PARIS - Rafael Nadal is still better on clay than the most successful Grand Slam champion of all time, beating Roger Federer in their fourth French Open final on Sunday: 7-5, 7-6 (3), 5-7, 6-1.

Nadal, who equaled Bjorn Borg's record of six French Open titles and earned his 10th major with the victory, dropped to his knees and covered his face after Federer sent a forehand long on match point.

"To win this final against one of the best players in the world and in history is something which is really fantastic for me," said Nadal, who will keep his No. 1 ranking. "It's one of my most beautiful dreams."

The top-ranked Nadal improved his record at Roland Garros to 45-1, and to 17-8 against Federer. In Grand Slam finals, Nadal is 6-2 against his main rival.

"As it often happens, he is the best on clay," Federer said. "He proved it once again."

It was the first time in more than two years that Nadal, 25, and Federer, 29, met in a Grand Slam final. They have played in 13 major finals, seven more than any other pair of men in tennis history.

Nadal was playing to Federer's backhand on Court Philippe Chatrier, but even the 16-time Grand Slam champion's forehand was off. He committed 56 unforced errors in the match, while Nadal had only 27.

In the break of service that finally broke Federer for good, the Swiss missed an easy forehand, double-faulted, and then put a forehand into the net. That gave Nadal a 3-1 lead in the fourth set, and enough to hold on for victory.

"For today, we played, I think, a good match," Nadal said, then apologized to Federer for beating him. "Sorry for that, and well done to his team."

Nadal is the second youngest man behind Borg to reach 10 major titles. The Spaniard also is about six months younger than Federer was when he won his 10th.

Federer is 14-1 is Grand Slam finals against opponents other than Nadal. But besides the four defeats at Roland Garros, Federer lost to Nadal once at Wimbledon, and once at the Australian Open. His two wins over Nadal both came at Wimbledon.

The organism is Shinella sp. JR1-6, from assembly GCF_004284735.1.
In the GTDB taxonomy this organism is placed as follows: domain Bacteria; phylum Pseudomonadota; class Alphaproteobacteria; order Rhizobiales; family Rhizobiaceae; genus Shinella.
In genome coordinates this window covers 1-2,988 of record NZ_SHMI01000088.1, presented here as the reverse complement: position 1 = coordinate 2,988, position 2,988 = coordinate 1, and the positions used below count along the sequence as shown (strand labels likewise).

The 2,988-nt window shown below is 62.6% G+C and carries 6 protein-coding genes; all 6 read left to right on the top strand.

Federer looked like the one to beat early in the match, breaking Nadal's first service game and later watching from his changeover chair as Nadal called for a trainer to look at his left foot.

Leading 5-2 and perhaps sensing some weakness, Federer held a set point on Nadal's serve.

But the turning point came on that very point, when Federer tapped a backhand drop shot that landed just outside the line. The 2009 champion argued his case, but the chair umpire - off his perch and jogging across the court to investigate - ruled the ball was out.

"I definitely thought that I got maybe a touch unlucky there and he got a touch lucky," Federer said. "So it was a tough moment. I think that was one of my bigger chances of the match."

After a forehand return into the net and a backhand winner from Nadal, Federer folded.

Nadal won seven straight games after that point, breaking Federer for the first time in the next game and then holding to 5-5 and breaking yet again when Federer sent a forehand into the net.

In the final game, Federer led 15-30 but Nadal won three straight points to take the set.

"I was able to play my best when I needed my best," Nadal said.